However, it is important to note that the constant pH values did not automatically imply a cessation of bacterial activity and, thus, the organic acid production. The minimal decrease in pH with increasing acidification at the later fermentation stage can be attributed to the buffering action of the high concentrations of the lactic acid metabolite [28]. When the pH of the medium approaches its pKa value (3.85), lactic acid (CH3CH(OH)CO2H) attains equilibrium with the lactate ions (CH3CH(OH)CO2). The lactic acid production in the growth phase thus not only contributed to a rapid decrease in the pH to its pKa value but also increased the buffering capacity of the medium, which then maintained the pH at a more constant level in the later fermentation stages. Furthermore, lactate ions are less inhibitory to the bacterial cells than the non-ionised lactic acid [8,28]. This partly explains why after 24 h, the biomass growth (Figure 1) increased at a higher rate than the pH readings (Figure 3) in all the samples. Bifidobacteria are known to have lower acid tolerance than lactobacilli [29], and the study reaffirms the ability of L. reuteri DPC16 to survive and grow below pH 4.0, which is an important probiotic qualification criterion.

3.3. Beneficial Fermentation Metabolites

Lactobacilli degrade carbohydrates during fermentation, releasing energy in the form of ATP, which is then utilised for organic acid synthesis [28]. Homofermentative LAB ferment the main constituents of honey, fructose, and glucose, to produce mainly lactic and acetic acids [26,27]. The formation of lactic acid as the major metabolite followed by the other SCFA: acetic, succinic, and propionic acids (precisely in that order) was confirmed using NMR quantification (Figure 4). The initial levels of these organic acids in the unfermented MRS broth and the SCFA metabolites (L. reuteri DPC16 fermentation marker) in the pure AMF honey samples [18], were below the limit of quantification of 1H-13C NMR HSQC method (500 µM).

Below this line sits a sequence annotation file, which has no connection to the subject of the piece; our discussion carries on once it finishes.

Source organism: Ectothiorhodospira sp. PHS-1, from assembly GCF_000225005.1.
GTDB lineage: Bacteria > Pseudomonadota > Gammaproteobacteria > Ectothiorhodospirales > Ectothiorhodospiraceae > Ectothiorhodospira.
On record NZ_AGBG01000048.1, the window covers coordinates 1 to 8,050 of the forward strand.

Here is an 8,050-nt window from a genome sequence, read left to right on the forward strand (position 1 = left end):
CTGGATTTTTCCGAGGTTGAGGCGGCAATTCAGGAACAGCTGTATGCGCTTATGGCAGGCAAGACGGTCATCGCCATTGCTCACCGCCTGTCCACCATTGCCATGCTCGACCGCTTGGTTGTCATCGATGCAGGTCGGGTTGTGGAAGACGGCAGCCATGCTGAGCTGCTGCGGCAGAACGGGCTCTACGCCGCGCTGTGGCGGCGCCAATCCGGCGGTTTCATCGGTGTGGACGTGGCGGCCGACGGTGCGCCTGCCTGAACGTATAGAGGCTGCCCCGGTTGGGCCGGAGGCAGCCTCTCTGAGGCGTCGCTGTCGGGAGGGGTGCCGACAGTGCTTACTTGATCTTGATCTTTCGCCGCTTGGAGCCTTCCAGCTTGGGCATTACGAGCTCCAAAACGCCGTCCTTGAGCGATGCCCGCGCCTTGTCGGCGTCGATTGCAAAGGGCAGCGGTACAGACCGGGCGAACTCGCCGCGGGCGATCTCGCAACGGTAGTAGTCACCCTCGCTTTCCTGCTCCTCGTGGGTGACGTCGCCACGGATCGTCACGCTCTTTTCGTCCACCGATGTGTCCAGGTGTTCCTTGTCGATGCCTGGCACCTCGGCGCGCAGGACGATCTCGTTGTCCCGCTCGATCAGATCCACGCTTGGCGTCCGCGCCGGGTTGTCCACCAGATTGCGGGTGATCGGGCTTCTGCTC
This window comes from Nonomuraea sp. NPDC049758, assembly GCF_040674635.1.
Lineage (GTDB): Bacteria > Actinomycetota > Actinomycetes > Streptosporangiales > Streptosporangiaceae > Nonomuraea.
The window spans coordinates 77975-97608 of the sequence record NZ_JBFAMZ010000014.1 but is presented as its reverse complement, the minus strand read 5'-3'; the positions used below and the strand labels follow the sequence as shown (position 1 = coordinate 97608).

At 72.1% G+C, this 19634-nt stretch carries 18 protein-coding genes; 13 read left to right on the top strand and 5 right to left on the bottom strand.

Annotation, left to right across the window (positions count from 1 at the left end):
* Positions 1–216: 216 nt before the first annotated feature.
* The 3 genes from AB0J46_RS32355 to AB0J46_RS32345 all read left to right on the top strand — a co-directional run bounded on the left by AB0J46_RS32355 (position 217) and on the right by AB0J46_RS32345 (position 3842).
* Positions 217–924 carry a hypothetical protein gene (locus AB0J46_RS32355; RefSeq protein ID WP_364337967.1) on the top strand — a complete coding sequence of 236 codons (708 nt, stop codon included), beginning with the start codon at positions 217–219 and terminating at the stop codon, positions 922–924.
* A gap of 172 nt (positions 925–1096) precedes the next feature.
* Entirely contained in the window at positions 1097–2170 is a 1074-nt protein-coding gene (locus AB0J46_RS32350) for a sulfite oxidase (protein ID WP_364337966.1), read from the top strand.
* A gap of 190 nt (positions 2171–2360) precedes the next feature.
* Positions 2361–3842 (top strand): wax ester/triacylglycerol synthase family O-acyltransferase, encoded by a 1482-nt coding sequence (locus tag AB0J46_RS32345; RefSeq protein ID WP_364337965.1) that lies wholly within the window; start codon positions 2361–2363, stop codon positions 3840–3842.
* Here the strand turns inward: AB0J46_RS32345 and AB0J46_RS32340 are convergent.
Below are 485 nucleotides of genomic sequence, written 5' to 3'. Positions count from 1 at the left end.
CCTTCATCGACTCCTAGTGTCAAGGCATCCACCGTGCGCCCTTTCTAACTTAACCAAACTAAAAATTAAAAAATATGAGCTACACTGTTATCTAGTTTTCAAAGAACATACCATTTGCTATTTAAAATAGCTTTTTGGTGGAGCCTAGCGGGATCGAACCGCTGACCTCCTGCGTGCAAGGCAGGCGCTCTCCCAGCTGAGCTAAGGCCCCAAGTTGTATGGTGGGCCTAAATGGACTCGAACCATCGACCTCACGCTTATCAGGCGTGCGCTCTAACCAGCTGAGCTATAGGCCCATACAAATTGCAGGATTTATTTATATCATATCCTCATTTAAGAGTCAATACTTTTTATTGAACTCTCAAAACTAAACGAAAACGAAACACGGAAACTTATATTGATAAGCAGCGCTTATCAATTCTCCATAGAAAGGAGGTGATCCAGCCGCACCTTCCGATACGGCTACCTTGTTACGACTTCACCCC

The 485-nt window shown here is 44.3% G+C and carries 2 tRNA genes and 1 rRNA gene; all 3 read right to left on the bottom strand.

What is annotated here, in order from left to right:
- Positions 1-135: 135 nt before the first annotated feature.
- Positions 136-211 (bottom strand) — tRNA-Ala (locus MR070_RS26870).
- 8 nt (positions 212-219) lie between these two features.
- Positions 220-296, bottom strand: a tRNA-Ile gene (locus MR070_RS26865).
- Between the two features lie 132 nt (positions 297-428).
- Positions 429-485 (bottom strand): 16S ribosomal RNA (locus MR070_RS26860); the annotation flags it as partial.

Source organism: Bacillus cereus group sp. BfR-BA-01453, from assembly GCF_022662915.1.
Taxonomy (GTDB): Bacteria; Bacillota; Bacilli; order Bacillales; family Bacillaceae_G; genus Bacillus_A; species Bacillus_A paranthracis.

The interaction between the factors (Manuka honey AMF level and fermentation time) was statistically significant (p < 0.01) for all the organic acid metabolites, except propionic acid (p = 0.192). A linearly increasing trend in the concentrations of the major organic acid metabolites (lactic and acetic acids) was observed throughout the entire 36 h period. Succinic acid decreased after 24 h in all the samples, and no clear pattern was observed in the comparatively low quantity of propionic acid that was generated.

3.3.1. Lactic Acid

Lactic acid produced in the AMF honey samples was higher than IS, and the unsweetened controls for the entire 36 h period that was reported in the 12 h intervals, although the differences were not statistically significant in all the instances. This positively correlates with the high biomass growth that was observed in the AMF samples (Figure 1). Interestingly after 36 h, an inverse relation was noted with the lactic acid metabolites released and the AMF levels of Manuka honey. The metabolite level in AMF05 was 269.2 mM, which steadily but non-significantly (p > 0.05) decreased to 252.0 mM in AMF20 (with an increasing AMF level from 5 to 20). The difference in the lactic acid produced with all the AMF samples, and both IS (231.2 mM) and MRS control (194.3 mM) was, nevertheless, statistically significant (p < 0.05). This indicates a more desirable prebiotic potential for the AMF honey samples in promoting the growth of L. reuteri DPC16.